For the past three years, I have written a bold predictions piece as a preview of sorts of the upcoming season. Predictions from the 2018-19 campaign can be found here, and those prognostications will be evaluated below.
Somewhat incorrect — Kawhi Leonard wins MVP
My initial prediction was that Leonard would win Most Valuable Player in the regular season, but he was disqualified by by most voters on account of sitting out a quarter of the season for load management. However, Leonard did prove his worth in the playoffs, where he was undisputedly the best player of the entire postseason and was rightly crowned as Finals MVP.
In retrospect, Leonard would be an unlikely candidate for regular season MVP simply because his focus is elsewhere. It takes an all-out effort — similar to Russell Westbrook’s first triple-double campaign, or what Giannis Antetokounmpo and James Harden did this year — to win MVP during the regular season. Leonard just isn’t interested in anything outside of winning at the highest levels, so you won’t catch him giving it his all during “82 practices” when he would rather save it for when it truly matters. He has bigger fish to fry.
It is curious that Leonard drew so little support for MVP despite being the best player on the team with the second-best record. Full results will be announced next Monday, but practically nobody had Leonard on their ballot. There were doubts coming into the season of Leonard’s health and of his ability to perform, and even after he established himself as the best player in the conference, there were still some in the analytics community that suggested Kyle Lowry was the straw that stirred the drink for the Raptors. Those narratives were soundly dispelled in the postseason.
kawhi leonard’s game 7 buzzer beater syncs perfectly with his championship parade laugh pic.twitter.com/OIPRoQ3Bny
— Yahoo Sports Canada (@YahooCASports) June 17, 2019
Incorrect — Kyle Lowry is no longer an All-Star
Lowry wasn’t anywhere close to being named as a starter, and he was no sure bet to squeak in as a reserve, but he showed in the playoffs that he’s still capable of All-Star level performances when it matters most. Sure, the days of Lowry scoring 20 points a night are over, but he still impacts winning at the highest level.
That being said, Lowry was having his worst season since 2013 at the time of his announcement. He was averaging 14.2 points, 9.4 assists (second in the NBA), and 4.5 rebounds and his shooting percentages were down across the board. There was even chatter that an emerging Pascal Siakam was more deserving, but realistically, both Lowry and Siakam should have made the team in what was yet another weak crop of talent from the East.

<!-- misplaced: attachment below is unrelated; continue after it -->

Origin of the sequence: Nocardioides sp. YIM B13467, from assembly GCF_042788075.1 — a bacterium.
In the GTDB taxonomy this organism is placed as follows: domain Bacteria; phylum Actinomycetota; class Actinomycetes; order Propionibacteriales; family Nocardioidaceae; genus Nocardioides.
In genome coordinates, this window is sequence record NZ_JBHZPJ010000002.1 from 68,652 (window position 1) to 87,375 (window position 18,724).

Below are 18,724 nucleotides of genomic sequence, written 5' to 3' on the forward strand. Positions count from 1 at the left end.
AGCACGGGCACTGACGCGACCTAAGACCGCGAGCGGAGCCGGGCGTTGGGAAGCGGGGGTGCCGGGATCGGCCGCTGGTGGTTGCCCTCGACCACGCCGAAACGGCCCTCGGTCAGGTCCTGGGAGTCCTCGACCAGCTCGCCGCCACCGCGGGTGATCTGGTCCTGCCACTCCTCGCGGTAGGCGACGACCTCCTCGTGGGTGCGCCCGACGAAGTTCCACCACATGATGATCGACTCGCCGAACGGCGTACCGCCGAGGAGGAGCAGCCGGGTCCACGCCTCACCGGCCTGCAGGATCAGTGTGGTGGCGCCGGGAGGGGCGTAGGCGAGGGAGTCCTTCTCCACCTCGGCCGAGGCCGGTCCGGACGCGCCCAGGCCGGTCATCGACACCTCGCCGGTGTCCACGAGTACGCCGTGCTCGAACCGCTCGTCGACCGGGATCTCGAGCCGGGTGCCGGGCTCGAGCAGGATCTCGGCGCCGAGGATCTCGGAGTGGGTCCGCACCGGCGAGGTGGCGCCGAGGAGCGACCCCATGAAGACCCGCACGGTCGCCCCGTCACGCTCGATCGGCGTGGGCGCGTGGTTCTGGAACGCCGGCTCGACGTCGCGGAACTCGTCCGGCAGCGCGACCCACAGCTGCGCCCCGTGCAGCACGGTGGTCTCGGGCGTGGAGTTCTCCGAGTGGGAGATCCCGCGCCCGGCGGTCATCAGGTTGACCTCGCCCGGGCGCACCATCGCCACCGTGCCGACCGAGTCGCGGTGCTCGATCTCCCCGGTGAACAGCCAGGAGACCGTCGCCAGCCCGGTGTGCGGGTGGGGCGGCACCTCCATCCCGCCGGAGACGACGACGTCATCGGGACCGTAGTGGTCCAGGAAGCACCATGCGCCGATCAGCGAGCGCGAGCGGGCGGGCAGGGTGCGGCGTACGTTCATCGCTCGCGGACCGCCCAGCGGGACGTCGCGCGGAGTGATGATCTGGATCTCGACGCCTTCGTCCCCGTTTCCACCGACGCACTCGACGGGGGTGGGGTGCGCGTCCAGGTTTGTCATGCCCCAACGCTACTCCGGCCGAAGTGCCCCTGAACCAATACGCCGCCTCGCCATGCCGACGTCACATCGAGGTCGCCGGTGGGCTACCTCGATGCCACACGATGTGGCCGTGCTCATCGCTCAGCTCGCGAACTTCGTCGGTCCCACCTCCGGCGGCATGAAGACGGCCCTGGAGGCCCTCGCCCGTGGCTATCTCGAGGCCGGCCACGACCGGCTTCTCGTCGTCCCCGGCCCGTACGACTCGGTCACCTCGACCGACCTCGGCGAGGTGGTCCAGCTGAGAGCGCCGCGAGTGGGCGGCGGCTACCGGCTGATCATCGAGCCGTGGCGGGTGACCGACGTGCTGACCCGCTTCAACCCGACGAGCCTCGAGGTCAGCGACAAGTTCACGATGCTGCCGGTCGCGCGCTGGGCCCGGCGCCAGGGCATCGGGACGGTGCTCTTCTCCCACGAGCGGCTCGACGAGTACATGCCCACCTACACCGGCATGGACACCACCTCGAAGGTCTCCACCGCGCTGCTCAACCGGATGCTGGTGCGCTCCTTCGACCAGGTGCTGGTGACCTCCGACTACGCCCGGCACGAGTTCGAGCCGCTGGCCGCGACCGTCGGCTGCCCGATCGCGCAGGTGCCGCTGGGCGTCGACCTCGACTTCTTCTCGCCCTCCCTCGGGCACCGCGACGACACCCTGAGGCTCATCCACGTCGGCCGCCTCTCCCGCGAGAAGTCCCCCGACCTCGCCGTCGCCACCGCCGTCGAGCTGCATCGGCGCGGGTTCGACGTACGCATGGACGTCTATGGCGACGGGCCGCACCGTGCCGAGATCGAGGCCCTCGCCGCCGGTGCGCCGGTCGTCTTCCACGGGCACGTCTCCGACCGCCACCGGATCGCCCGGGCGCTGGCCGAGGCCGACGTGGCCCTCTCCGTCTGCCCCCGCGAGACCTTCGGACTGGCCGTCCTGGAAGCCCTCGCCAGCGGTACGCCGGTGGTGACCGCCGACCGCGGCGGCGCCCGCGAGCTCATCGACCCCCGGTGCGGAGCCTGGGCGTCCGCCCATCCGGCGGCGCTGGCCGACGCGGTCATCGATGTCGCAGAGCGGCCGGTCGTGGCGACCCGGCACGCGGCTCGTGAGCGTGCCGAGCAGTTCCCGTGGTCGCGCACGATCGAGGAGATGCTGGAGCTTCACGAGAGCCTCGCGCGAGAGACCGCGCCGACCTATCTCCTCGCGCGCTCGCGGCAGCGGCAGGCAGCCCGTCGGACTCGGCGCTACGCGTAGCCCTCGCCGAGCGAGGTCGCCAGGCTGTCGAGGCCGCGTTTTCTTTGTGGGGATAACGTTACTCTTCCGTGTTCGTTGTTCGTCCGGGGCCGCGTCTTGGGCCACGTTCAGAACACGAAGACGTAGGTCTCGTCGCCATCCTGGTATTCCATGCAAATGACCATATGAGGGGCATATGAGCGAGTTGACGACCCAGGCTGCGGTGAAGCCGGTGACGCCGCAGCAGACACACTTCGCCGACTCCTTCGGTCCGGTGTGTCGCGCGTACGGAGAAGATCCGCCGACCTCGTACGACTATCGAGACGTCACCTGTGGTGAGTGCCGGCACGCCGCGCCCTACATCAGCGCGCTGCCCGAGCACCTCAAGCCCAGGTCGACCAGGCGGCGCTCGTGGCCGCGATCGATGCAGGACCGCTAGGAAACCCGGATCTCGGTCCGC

Correct — C.J. Miles gets traded
Everybody should have seen this one coming after the Raptors added Danny Green, who was just flat-out better than Miles on both ends of the floor. Green was even an upgrade over Miles as the most media-friendly veteran on the team that everyone would go to for a good quote. Nobody could have foreseen that Miles would drop off so significantly (he went from being a useful microwave scorer to being legitimately unplayable for months) but it only made sense to ditch Miles and the $16 million remaining on his deal.
Correct — Norman Powell gets another shot
Even though the Leonard trade created a logjam at the wing, Powell was always too impactful to be ignored as he was in 2017-18. Powell failed to lock down a consistent spot in the rotation, and settled in as the eighth man in the playoffs, but Powell did quietly submit a bounce-back year with averages of 8.5 points while shooting 48 percent from the field and a robust 40 percent from deep. Powell was also instrumental in helping the Raptors overtake the Milwaukee Bucks, as it was the promotion of Powell in Game 2 that proved to be the game-changer in the series (along with Leonard switching onto Antetokounmpo).
If anything, with the Raptors having to reach deep into their pockets for the luxury bill, there might even be an opportunity for Powell to start next season. Green may become too expensive for the Raptors to retain, which opens up the starting shooting guard slot for Powell to step into. If Powell can maintain his marksmanship from this season, then he would solve a lot of problems for the Raptors’ payroll.
Correct — Benching Serge Ibaka solves the rotation
Ibaka was phenomenal to start the season in a platoon with Jonas Valanciunas, but he had to settle into a permanent bench role after Marc Gasol joined the team. And it’s good that Ibaka accepted his role, because he was still able to be an impact player with the second unit while Gasol turned the first five into the best starting lineup in the NBA.
Ibaka’s unselfishness was a huge reason why the Raptors were successful. The proud veteran put aside personal goals and sacrificed for the greater good of the team. Ibaka changed positions and became a full-time center, he conditioned himself to bang bodies with bigger players, he was the only functional center remaining after Draymond Green broke Valanciunas’s thumb in December, and Ibaka didn’t say a peep when he was demoted for Gasol.